A letter from Alan van Capelle
Shortly after I became CEO of Bend the Arc in January of 2012, we launched our campaign in support of home care workers. I was, quite frankly, shocked to learn that America’s 1.7 million home care workers are not protected by minimum wage and overtime guarantees that most of us take for granted.
This exclusion makes no sense to me, but is part of a long legacy of devaluing the work of women and African Americans. So we launched a campaign to organize Jews to speak out on behalf of this critical workforce.
This is a very personal campaign for me. I grew up visiting my grandmother in Queens, New York, and later, when I attended Queens College, I lived with her. My grandmother lived for more than 40 years in a row house on 249th Street, and her sister, Gladys, lived next door in an identical house. They shared everything. They had the same furniture, the same friends, the same two sets of dishes – one for meat, one for milk – even the very same back and front yards. But when they grew old, they shared something else: toward the end of their lives, each suffered with dementia and needed full-time care, which my family could never have provided without the help of home health aides. Not only did these women care for my great aunt and my grandmother with kindness and skill, something magical happened – they immediately became part of our family.
Today, my partner Matt and I are raising our son, Ethan, on Manhattan’s Lower East Side, in what I recently learned is a federally designated Naturally Occurring Retirement Community. Many of our neighbors are older New Yorkers who require in-home care. My next door neighbor, June, is bed-ridden and requires round-the-clock assistance. In looking out for June, Matt and I have come to know the women who care for her. They stop by our apartment and play with the baby, but they spend most of their time attending to June’s most intimate needs – bathing, eating and dressing, ensuring that her medications are taken properly – and making sure that she can live out her days in familiar surroundings, without loneliness and fear.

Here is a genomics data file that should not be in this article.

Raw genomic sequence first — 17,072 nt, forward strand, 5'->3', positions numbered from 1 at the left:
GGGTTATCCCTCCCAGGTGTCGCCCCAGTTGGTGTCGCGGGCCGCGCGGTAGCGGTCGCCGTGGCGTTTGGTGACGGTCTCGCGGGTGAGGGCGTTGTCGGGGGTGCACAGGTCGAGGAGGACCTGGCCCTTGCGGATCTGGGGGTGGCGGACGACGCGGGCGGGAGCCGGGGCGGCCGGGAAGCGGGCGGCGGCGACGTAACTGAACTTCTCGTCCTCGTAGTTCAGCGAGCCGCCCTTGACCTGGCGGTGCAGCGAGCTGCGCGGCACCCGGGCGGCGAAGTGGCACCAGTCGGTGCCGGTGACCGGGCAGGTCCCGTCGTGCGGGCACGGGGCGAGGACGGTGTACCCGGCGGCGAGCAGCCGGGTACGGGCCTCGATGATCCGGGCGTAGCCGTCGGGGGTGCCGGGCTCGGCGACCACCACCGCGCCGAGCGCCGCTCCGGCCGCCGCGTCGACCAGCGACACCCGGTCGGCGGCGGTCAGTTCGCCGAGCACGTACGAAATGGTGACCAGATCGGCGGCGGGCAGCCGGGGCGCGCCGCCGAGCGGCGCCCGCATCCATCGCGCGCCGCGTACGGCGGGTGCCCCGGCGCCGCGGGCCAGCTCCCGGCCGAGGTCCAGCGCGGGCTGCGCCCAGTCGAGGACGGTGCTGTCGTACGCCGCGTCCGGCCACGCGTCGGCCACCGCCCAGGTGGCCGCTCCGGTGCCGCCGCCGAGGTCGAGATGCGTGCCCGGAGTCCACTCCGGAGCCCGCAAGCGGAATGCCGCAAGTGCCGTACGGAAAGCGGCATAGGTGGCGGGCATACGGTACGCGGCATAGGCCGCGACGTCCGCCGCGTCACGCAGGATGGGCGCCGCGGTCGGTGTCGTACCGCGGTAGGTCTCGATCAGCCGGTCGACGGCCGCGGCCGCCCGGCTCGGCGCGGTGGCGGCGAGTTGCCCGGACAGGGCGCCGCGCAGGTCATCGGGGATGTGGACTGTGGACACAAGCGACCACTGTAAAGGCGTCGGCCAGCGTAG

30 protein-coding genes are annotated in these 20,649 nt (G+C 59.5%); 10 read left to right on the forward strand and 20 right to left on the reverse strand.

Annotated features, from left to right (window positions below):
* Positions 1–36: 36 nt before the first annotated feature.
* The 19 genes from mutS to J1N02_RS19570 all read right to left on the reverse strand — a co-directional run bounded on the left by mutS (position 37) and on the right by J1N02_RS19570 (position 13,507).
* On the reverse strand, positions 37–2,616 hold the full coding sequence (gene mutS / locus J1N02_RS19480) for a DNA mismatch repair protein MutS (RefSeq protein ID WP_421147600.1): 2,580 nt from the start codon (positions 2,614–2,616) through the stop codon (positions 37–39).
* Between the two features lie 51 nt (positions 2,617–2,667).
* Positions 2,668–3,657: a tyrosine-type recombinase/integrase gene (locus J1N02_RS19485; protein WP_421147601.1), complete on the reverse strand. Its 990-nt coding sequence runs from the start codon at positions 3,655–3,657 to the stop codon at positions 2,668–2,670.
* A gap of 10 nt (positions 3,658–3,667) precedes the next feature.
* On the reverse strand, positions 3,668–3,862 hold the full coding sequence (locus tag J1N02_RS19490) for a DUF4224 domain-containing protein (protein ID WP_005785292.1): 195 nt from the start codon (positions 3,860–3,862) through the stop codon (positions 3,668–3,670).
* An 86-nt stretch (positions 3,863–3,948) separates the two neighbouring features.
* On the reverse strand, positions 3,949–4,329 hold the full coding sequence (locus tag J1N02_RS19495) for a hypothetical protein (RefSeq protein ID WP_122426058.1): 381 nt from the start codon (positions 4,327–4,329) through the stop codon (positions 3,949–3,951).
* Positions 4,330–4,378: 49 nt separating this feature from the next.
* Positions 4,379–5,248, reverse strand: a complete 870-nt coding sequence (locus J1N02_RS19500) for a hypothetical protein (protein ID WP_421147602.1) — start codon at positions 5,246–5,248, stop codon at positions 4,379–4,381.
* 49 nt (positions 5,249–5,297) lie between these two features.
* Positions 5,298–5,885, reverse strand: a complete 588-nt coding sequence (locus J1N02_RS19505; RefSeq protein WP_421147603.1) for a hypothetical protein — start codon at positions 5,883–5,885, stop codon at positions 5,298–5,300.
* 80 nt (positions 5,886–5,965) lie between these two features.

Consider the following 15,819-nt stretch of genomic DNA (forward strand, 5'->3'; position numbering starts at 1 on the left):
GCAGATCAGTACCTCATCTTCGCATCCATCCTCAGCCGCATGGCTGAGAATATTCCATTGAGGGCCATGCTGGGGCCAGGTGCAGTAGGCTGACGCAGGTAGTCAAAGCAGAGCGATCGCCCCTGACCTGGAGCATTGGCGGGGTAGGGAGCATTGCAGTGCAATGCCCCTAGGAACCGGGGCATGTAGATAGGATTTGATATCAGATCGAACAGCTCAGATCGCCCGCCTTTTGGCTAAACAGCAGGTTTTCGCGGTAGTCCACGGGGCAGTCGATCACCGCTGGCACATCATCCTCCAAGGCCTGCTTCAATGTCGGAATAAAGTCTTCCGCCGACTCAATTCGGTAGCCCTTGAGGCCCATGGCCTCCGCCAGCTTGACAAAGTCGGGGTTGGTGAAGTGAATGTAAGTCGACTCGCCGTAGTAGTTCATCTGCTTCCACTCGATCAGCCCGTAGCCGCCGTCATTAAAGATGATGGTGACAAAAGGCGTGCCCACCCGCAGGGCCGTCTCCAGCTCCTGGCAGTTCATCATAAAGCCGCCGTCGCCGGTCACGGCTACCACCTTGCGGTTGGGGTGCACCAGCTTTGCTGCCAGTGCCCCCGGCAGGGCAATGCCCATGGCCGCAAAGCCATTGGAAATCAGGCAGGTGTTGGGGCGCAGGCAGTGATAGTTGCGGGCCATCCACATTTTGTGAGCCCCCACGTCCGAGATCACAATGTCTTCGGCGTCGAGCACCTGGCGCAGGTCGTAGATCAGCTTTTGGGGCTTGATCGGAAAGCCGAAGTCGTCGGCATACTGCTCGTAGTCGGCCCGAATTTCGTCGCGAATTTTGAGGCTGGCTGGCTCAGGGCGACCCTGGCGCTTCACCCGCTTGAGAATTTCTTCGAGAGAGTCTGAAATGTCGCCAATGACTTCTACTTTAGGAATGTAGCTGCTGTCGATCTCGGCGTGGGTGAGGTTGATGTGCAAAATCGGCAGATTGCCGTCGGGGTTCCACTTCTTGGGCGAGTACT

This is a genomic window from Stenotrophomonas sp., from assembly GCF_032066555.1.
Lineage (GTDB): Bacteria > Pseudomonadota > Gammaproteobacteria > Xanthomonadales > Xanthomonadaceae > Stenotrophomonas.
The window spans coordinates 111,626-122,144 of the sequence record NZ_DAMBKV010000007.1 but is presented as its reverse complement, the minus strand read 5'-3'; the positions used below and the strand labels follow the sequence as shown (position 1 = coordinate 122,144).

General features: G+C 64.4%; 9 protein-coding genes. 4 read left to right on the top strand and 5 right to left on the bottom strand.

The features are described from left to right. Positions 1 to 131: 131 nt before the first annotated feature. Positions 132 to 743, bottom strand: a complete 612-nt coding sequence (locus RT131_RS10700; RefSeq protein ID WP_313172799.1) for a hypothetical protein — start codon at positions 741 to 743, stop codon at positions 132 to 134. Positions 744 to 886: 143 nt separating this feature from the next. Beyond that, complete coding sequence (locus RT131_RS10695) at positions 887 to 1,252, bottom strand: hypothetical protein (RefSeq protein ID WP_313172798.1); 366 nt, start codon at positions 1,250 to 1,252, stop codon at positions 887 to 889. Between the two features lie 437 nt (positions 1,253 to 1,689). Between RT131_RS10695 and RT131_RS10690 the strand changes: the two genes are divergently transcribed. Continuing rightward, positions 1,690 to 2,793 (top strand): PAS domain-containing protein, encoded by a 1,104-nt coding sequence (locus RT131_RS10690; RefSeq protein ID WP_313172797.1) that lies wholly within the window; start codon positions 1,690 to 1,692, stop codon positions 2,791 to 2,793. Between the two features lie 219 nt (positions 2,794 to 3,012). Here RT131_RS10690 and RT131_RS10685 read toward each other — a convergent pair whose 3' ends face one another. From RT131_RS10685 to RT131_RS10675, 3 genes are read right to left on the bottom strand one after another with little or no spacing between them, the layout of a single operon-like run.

The women and men who allow our most vulnerable family members to live with dignity should be able to live with dignity themselves, but 50 percent of all home care workers quit each year because they simply can’t support their families on what they earn by taking care of ours. This not only has obvious implications for the quality of care – it’s just plain wrong. It’s also foolish, especially in a nation like ours where the proportion of folks over 65 is on a 90 degree trajectory straight up.
The Fair Labor Standards Act, which mandates minimum wage and overtime protections, was groundbreaking when Congress first passed it in 1938 with the goals of fighting poverty and stimulating economic growth. Those goals are surely as important today as they were back then, but they are undermined by excluding millions of Americans from the protections of the law.
That’s why, in December, President Obama issued a proposal to rectify this long-term injustice with a Department of Labor rule change.
While there are many good employers in the home care industry, a well-organized contingent of this multi-billion dollar business immediately lined up to oppose minimum wages and overtime for home care workers, using scare tactics to generate negative comments about the proposed change. We knew that with the President’s proposal under attack, it was critical that the Department of Labor hear from the other side and receive as many supportive comments as possible. We also knew it was important that they hear from a diverse group of people, including members of the Jewish community.
We asked for support and more than 1,000 people sent comments through our website to the Department of Labor in support of extending minimum wage and overtime protections to home care workers. One hundred and sixty rabbis, and U.S. Senator Kirsten Gillibrand, signed on in support of our campaign. Now, as we await final word from the Department on the rule change, I can personally assure you that Bend the Arc will continue to fight for the rights of home care workers, and to show that the Jewish tradition of standing up for fair labor practices is alive and kicking.
Alan van Capelle
Chief Executive Officer